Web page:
Only free men who spoke Greek were allowed to participate in the Ancient Games of classical times. They were to some extent "international", in the sense that they included athletes from the various Greek city-states. Additionally, participants eventually came from Greek colonies as well, extending the range of the games to far shores of the Mediterranean and of the Black Sea. To be in the games, the athletes had to qualify and have their names written in the lists. It seems that only young people were allowed to participate, as the Greek writer Plutarch relates that one young man was rejected for seeming overmature, and only after his lover, who presumably vouched for his youth, interceded with the King of Sparta, was he permitted to participate. Before being able to participate, every participant had to take an oath in front of the statue of Zeus, saying that he had been in training for ten months. At first, the Olympic Games lasted only one day, but eventually grew to five days. The Olympic Games originally contained one event: the stadion (or "stade") race, a short sprint measuring between 180 and 240 metres (590 and 790 ft), or the length of the stadium. The length of the race is uncertain, since tracks found at archeological sites, as well as literary evidence, provide conflicting measurements. Runners had to pass five stakes that divided the lanes: one stake at the start, another at the finish, and three stakes in between. A section of the stone starting line at Olympia, which has a groove for each foot The diaulos, or two-stade race, was introduced in 724 BC, during the 14th Olympic games. The race was a single lap of the stadium, approximately 400 metres (1,300 ft), and scholars debate whether or not the runners had individual "turning" posts for the return leg of the race, or whether all the runners approached a common post, turned, and then raced back to the starting line.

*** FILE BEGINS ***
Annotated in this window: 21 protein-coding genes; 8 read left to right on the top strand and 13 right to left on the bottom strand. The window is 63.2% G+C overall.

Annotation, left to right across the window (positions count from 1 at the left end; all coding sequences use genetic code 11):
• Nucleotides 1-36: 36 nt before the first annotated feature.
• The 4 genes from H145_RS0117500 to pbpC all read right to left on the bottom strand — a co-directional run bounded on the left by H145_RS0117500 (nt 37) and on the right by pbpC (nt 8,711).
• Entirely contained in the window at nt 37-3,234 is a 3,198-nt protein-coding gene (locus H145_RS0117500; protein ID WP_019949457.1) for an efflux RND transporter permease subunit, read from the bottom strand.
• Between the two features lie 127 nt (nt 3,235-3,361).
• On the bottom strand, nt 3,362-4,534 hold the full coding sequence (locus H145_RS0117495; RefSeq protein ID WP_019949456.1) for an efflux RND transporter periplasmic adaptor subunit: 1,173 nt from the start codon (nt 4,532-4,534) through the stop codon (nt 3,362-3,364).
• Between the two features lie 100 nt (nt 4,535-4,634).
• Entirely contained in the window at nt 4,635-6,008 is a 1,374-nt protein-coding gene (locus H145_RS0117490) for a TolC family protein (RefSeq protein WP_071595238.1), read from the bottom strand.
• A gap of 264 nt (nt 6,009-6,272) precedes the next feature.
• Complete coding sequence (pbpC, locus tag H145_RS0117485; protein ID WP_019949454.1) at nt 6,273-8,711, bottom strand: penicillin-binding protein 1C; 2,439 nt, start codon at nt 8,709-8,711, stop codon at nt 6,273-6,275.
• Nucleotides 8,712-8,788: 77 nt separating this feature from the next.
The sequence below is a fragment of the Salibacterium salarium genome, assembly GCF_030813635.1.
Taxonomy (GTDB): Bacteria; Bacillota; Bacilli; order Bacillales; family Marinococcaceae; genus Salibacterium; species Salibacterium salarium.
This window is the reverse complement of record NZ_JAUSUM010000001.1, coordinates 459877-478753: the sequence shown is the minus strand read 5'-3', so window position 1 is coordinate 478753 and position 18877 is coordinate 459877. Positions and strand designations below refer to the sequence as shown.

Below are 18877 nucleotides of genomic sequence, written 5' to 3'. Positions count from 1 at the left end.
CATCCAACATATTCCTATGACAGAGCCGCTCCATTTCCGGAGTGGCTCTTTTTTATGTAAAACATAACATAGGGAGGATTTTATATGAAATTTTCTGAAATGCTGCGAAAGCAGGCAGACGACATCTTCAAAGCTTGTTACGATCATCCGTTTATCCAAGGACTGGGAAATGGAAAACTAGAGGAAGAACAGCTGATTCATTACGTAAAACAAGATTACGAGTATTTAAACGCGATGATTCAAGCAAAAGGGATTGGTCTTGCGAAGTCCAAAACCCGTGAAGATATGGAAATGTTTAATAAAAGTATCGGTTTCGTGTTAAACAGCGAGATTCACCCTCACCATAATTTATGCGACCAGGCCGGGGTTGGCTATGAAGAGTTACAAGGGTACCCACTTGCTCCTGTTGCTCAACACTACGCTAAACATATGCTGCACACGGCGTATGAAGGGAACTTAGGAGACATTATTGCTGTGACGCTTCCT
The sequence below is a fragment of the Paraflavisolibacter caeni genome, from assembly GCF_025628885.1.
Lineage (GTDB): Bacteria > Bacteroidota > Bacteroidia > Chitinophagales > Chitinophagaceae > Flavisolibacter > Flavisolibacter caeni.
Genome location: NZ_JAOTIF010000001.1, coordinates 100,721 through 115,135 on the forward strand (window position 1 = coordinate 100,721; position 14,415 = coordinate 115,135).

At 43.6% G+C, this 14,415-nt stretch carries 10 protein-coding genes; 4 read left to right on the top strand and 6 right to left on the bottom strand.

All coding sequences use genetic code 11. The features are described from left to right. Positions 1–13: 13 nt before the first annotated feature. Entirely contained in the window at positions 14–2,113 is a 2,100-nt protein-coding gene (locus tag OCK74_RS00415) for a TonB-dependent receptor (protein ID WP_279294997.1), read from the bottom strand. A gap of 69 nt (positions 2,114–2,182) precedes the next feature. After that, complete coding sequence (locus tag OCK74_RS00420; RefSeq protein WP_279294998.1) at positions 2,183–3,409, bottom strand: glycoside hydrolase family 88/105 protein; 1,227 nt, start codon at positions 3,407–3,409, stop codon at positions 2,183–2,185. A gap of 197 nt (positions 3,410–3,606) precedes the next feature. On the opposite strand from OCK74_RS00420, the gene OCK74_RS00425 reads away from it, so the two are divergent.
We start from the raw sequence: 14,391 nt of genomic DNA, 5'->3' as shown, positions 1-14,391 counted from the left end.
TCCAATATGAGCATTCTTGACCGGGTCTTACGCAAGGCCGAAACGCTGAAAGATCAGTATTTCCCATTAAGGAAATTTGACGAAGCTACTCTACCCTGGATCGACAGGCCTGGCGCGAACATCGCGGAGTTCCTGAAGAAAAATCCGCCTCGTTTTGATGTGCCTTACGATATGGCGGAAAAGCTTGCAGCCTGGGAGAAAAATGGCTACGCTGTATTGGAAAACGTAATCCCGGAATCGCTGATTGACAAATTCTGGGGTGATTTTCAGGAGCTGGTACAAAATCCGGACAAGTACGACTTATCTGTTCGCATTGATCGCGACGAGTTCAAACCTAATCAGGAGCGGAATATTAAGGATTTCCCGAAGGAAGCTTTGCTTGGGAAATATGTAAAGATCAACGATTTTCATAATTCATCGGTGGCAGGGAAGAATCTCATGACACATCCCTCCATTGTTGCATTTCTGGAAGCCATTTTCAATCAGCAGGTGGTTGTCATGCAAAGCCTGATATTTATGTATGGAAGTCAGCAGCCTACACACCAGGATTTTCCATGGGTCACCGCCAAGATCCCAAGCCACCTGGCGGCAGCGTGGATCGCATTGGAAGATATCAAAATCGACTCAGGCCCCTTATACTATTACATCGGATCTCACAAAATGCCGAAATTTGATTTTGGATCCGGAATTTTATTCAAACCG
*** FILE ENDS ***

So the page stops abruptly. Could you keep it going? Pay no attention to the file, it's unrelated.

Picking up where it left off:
third foot race, the dolichos, was introduced in 720 BC. Accounts of the race present conflicting evidence as to the length of the dolichos; however, the length of the race was 18–24 laps, or about three miles (5 km). The event was run similarly to modern marathons—the runners would begin and end their event in the stadium proper, but the race course would wind its way through the Olympic grounds. The course often would flank important shrines and statues in the sanctuary, passing by the Nike statue by the temple of Zeus before returning to the stadium. The last running event added to the Olympic program was the hoplitodromos, or "Hoplite race", introduced in 520 BC and traditionally run as the last race of the Olympic Games. The runners would run either a single or double diaulos (approximately 400 or 800 yards) in full or partial armour, carrying a shield and additionally equipped either with greaves or a helmet.[39][40] As the armour weighed between 50 and 60 lb (27 kg), the hoplitodromos emulated the speed and stamina needed for warfare. Due to the weight of the armour, it was easy for runners to drop their shields or trip over fallen competitors. In a vase painting depicting the event, some runners are shown leaping over fallen shields. The course they used for these runs were made out of clay, with sand over the clay. Over the years, more events were added: boxing (pygme/pygmachia), wrestling (pale), and pankration, a fighting competition combining both elements. Archeology has shown little or no similarities between Ancient Greco-roman "pale" and any modern form of grappling including modern Greco-roman wrestling.[41] Other events include chariot racing, and several other running events (the diaulos, hippios, dolichos, and hoplitodromos), as well as a pentathlon, consisting of wrestling, stadion, long jump, javelin throw, and discus throw (the latter three were not separate events).